A personal reflection from EDHS Executive Director and Chief Historian, Ted Wachholz:
While attending the visitation for Marion Eichholz at the Hursen Funeral Home a week ago, we spent time being greeted by and visiting with Marion's family -- including her younger sister Shirley. Our conversations reminded us of how we first met Marion's family, and I wanted to share the story with you.
Back in 1999, a few of us were discussing ways to let others know that our not-for-profit existed. We had a website (we laugh now -- as it was just a single webpage) and we were looking for other means to spread our reach. Co-founder Susan Decker suggested that we place a couple of our newly-printed business cards in the Eastland Disaster books at our local library. This simple idea became a defining moment in our organization's now 16-year history.
Within a couple of weeks of deciding to try out the business card plan, Gary Kremholz checked out one of the books on the Eastland Disaster -- which included our business card. He was seeking to find out more information regarding his wife Kathy's connection to the tragedy -- her aunt Marion Eichholz was a living survivor.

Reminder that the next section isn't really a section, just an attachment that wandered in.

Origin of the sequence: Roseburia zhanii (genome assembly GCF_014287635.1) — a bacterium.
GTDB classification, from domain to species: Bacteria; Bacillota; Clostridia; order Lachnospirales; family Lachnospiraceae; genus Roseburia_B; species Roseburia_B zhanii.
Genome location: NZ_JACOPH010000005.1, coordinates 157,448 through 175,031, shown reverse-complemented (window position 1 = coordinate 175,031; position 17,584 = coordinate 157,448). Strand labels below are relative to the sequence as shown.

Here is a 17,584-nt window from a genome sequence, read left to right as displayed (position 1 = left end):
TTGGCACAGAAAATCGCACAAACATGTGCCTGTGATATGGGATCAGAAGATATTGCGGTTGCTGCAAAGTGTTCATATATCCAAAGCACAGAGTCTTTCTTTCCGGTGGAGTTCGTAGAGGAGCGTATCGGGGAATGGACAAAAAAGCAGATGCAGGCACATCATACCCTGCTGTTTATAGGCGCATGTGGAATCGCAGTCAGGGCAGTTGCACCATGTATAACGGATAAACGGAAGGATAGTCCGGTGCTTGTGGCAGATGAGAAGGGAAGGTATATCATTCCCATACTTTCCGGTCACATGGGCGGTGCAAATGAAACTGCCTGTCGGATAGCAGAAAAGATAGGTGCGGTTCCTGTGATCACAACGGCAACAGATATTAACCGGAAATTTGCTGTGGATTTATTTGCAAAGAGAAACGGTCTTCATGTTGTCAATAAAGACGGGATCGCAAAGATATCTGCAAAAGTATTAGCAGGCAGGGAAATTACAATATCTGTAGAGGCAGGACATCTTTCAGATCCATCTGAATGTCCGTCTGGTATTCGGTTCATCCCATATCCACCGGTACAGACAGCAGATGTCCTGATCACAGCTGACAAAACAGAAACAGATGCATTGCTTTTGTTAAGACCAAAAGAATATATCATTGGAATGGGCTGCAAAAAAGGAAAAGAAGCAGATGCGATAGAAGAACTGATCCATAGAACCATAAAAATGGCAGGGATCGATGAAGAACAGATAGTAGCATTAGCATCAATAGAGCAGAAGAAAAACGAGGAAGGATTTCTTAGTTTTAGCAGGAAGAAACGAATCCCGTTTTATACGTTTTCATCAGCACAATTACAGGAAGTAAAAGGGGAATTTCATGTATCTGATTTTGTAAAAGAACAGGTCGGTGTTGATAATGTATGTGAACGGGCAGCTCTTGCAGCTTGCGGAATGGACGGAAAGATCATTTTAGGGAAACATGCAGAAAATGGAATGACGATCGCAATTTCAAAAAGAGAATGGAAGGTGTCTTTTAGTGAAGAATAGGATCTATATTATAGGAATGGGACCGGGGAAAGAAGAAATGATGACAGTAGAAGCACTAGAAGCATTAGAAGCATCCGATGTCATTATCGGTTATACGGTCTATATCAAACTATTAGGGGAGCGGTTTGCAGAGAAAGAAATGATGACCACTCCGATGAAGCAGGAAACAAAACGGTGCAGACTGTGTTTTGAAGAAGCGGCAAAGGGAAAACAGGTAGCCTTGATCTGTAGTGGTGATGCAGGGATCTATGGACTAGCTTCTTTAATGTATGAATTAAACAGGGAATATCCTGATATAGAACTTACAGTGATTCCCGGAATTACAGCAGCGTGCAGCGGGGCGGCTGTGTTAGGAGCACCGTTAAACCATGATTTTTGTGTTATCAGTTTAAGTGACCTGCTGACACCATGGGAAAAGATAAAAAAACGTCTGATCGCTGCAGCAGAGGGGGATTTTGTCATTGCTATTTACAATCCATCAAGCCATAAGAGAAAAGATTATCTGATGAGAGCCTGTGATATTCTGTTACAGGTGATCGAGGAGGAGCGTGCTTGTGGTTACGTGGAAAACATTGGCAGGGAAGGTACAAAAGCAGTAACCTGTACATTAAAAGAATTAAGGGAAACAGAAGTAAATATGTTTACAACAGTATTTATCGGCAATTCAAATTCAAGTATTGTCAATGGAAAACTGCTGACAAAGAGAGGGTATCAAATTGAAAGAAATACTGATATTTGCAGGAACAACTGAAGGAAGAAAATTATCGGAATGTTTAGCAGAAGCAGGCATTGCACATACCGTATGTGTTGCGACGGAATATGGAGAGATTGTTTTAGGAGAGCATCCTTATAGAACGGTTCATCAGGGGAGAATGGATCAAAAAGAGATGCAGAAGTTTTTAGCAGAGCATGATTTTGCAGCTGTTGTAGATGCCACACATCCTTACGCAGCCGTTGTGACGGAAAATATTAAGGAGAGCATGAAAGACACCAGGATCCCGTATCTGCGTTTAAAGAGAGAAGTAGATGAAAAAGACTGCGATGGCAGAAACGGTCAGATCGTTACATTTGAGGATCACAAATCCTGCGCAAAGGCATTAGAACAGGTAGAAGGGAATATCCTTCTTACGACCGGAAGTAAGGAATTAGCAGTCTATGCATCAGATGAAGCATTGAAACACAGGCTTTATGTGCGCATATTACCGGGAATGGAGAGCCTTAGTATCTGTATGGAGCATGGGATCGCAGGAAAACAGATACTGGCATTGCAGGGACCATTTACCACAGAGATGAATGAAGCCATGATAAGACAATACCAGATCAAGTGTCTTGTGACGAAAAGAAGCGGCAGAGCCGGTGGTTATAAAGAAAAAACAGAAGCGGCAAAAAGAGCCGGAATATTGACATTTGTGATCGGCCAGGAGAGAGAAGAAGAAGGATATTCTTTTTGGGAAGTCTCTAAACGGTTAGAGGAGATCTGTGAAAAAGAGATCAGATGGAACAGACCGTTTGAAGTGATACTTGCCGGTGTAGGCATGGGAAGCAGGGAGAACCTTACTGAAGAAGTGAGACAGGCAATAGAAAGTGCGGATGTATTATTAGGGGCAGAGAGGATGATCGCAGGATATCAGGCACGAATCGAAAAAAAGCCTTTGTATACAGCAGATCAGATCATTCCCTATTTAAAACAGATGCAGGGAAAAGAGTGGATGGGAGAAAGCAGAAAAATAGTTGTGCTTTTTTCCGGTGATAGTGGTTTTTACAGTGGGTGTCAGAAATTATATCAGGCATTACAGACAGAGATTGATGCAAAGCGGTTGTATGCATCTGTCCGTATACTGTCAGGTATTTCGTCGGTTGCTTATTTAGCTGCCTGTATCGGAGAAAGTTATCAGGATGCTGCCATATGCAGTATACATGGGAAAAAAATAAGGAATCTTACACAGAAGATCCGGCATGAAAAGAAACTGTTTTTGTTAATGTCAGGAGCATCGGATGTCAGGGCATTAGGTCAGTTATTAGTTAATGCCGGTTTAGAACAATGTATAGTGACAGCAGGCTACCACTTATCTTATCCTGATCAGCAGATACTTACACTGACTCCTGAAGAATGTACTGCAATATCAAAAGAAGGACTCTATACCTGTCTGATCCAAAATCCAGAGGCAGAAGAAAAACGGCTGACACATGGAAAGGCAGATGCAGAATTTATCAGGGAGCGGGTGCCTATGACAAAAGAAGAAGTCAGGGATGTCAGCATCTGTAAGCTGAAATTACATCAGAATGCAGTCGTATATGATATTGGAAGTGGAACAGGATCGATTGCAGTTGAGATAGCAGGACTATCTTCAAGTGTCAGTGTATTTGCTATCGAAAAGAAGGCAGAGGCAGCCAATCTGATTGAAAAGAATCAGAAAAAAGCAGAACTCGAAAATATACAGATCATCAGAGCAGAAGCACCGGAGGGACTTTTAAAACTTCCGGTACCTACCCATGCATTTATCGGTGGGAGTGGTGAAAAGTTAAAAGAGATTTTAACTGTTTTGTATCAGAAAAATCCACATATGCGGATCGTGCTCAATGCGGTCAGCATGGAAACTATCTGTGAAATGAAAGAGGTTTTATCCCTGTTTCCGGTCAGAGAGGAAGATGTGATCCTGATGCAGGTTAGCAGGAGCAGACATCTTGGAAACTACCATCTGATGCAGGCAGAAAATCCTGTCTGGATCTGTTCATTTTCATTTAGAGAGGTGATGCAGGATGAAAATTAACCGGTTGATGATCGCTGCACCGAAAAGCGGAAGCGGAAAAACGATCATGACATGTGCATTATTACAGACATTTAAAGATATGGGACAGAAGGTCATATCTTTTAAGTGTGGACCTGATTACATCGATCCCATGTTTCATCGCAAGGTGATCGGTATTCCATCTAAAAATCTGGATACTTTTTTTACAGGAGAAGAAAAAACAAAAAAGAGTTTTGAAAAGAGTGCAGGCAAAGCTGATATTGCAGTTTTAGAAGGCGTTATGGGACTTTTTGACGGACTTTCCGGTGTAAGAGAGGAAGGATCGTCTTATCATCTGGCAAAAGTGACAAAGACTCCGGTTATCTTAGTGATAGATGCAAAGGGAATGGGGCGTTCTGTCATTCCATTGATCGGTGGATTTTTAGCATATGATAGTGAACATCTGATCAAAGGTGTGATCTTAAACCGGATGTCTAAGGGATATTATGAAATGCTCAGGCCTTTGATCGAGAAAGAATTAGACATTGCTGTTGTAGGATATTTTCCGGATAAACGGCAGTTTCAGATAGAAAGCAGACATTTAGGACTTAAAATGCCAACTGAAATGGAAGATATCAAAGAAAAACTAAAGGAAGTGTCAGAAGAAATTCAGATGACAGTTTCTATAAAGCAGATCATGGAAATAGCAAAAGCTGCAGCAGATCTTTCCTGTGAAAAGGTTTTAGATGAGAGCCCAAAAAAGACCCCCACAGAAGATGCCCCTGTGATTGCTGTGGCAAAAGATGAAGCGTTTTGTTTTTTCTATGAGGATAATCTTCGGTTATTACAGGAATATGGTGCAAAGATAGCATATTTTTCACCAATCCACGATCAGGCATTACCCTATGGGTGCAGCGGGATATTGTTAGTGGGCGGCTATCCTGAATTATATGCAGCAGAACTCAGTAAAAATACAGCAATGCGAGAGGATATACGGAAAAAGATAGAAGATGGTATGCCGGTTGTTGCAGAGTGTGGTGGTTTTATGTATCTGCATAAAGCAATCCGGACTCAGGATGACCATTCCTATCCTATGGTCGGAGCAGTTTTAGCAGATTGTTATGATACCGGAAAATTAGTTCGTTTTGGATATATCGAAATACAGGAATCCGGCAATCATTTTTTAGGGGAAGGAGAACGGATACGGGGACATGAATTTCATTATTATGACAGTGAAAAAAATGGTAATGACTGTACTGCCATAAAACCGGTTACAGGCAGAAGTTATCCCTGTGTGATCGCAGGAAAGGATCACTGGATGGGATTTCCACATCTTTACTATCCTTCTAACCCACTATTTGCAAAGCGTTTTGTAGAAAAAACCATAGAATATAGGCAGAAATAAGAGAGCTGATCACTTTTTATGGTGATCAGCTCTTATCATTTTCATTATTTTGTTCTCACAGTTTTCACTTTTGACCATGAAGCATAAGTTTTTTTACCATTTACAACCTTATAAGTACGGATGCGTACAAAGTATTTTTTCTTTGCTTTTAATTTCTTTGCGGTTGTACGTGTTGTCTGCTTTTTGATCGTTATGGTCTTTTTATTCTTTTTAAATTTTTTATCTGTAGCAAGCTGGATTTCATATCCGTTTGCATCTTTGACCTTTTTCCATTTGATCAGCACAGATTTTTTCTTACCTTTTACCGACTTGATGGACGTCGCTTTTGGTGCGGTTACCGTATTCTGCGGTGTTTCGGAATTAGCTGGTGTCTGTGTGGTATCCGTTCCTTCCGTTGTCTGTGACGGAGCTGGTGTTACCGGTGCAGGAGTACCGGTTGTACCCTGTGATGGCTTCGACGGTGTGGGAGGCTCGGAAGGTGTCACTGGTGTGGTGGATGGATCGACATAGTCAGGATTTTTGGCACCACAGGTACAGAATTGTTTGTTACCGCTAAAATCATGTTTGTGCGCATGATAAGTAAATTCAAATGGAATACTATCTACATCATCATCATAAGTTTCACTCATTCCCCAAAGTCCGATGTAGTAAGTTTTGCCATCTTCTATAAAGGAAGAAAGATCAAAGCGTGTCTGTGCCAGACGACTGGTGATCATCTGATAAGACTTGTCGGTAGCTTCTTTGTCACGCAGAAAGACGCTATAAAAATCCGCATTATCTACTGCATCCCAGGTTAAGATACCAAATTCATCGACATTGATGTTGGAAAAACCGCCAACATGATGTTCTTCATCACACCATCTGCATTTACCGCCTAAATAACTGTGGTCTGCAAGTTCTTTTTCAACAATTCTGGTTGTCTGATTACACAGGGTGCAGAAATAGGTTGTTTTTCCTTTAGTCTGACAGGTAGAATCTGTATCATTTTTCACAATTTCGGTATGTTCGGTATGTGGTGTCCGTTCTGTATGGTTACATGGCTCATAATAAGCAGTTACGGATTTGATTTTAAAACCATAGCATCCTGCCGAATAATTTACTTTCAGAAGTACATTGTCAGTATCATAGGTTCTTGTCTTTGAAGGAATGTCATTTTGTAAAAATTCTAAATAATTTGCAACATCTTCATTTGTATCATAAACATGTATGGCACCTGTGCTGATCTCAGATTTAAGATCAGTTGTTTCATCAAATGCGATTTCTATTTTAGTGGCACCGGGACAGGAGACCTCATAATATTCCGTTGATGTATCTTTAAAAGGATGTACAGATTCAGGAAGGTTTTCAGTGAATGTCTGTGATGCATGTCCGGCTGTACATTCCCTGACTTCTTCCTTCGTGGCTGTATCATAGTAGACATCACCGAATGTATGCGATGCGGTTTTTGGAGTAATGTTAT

Upon finding our business card, Gary (pictured below with wife Kathy and daughter Melissa) emailed us, beginning an ongoing exchange of information between Gary and EDHS. At that time EDHS was less than three months old, so being contacted by the family of a living survivor was significant.
Over the days that followed, Gary and I discovered several things about each other that we did not know we had in common. We first identified the obvious sharing of the German surname "holz" -- Wachholz, Kremholz, and Eichholz. Shortly thereafter we came to find out that we lived within walking distance of each other. The final "you've got to be kidding me!" moment soon followed: our respective families were members at the same church, and we probably passed each other numerous times without ever knowing it.
At Marion's wake, her family shared with us how she had touched so many people's lives. Her legacy lives on through her family, and her personal account of how she and her parents survived the Eastland Disaster is the legacy that will continue to live on through EDHS.